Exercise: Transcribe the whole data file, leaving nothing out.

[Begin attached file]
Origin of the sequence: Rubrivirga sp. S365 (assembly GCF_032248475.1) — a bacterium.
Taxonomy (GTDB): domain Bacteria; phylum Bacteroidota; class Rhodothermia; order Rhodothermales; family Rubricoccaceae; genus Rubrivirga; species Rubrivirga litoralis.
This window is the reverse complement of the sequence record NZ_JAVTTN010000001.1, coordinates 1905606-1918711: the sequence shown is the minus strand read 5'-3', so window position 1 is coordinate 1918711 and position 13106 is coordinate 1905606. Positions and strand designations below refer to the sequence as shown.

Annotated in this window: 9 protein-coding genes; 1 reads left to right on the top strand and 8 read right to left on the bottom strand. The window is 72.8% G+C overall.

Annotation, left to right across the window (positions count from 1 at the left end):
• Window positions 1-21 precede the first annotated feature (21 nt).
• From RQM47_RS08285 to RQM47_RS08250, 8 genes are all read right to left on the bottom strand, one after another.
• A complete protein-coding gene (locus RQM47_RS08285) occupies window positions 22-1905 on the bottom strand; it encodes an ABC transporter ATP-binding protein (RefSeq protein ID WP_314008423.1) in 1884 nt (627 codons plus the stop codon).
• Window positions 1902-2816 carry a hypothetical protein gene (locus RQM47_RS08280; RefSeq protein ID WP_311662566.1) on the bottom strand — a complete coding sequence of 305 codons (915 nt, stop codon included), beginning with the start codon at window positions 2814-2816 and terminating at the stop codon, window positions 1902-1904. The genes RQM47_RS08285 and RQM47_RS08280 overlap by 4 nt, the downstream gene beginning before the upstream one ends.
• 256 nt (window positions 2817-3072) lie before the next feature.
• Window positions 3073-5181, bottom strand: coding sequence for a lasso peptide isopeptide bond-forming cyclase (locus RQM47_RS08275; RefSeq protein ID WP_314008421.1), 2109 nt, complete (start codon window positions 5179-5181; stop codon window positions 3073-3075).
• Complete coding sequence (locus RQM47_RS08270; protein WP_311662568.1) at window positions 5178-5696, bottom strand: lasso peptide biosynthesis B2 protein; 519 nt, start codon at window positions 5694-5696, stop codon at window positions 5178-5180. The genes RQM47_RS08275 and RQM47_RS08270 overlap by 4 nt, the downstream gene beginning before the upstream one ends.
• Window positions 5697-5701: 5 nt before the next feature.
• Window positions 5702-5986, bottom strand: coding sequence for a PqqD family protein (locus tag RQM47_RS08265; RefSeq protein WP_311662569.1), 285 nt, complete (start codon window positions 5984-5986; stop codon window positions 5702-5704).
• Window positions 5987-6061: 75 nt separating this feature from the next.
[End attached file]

Origin of the sequence: Rubrivirga sp. S365 (assembly GCF_032248475.1) — a bacterium.
Taxonomy (GTDB): domain Bacteria; phylum Bacteroidota; class Rhodothermia; order Rhodothermales; family Rubricoccaceae; genus Rubrivirga; species Rubrivirga litoralis.
This window is the reverse complement of the sequence record NZ_JAVTTN010000001.1, coordinates 1905606-1918711: the sequence shown is the minus strand read 5'-3', so window position 1 is coordinate 1918711 and position 13106 is coordinate 1905606. Positions and strand designations below refer to the sequence as shown.

Annotated in this window: 9 protein-coding genes; 1 reads left to right on the top strand and 8 read right to left on the bottom strand. The window is 72.8% G+C overall.

Annotation, left to right across the window (positions count from 1 at the left end):
• Window positions 1-21 precede the first annotated feature (21 nt).
• From RQM47_RS08285 to RQM47_RS08250, 8 genes are all read right to left on the bottom strand, one after another.
• A complete protein-coding gene (locus RQM47_RS08285) occupies window positions 22-1905 on the bottom strand; it encodes an ABC transporter ATP-binding protein (RefSeq protein ID WP_314008423.1) in 1884 nt (627 codons plus the stop codon).
• Window positions 1902-2816 carry a hypothetical protein gene (locus RQM47_RS08280; RefSeq protein ID WP_311662566.1) on the bottom strand — a complete coding sequence of 305 codons (915 nt, stop codon included), beginning with the start codon at window positions 2814-2816 and terminating at the stop codon, window positions 1902-1904. The genes RQM47_RS08285 and RQM47_RS08280 overlap by 4 nt, the downstream gene beginning before the upstream one ends.
• 256 nt (window positions 2817-3072) lie before the next feature.
• Window positions 3073-5181, bottom strand: coding sequence for a lasso peptide isopeptide bond-forming cyclase (locus RQM47_RS08275; RefSeq protein ID WP_314008421.1), 2109 nt, complete (start codon window positions 5179-5181; stop codon window positions 3073-3075).
• Complete coding sequence (locus RQM47_RS08270; protein WP_311662568.1) at window positions 5178-5696, bottom strand: lasso peptide biosynthesis B2 protein; 519 nt, start codon at window positions 5694-5696, stop codon at window positions 5178-5180. The genes RQM47_RS08275 and RQM47_RS08270 overlap by 4 nt, the downstream gene beginning before the upstream one ends.
• Window positions 5697-5701: 5 nt before the next feature.
• Window positions 5702-5986, bottom strand: coding sequence for a PqqD family protein (locus tag RQM47_RS08265; RefSeq protein WP_311662569.1), 285 nt, complete (start codon window positions 5984-5986; stop codon window positions 5702-5704).
• Window positions 5987-6061: 75 nt separating this feature from the next.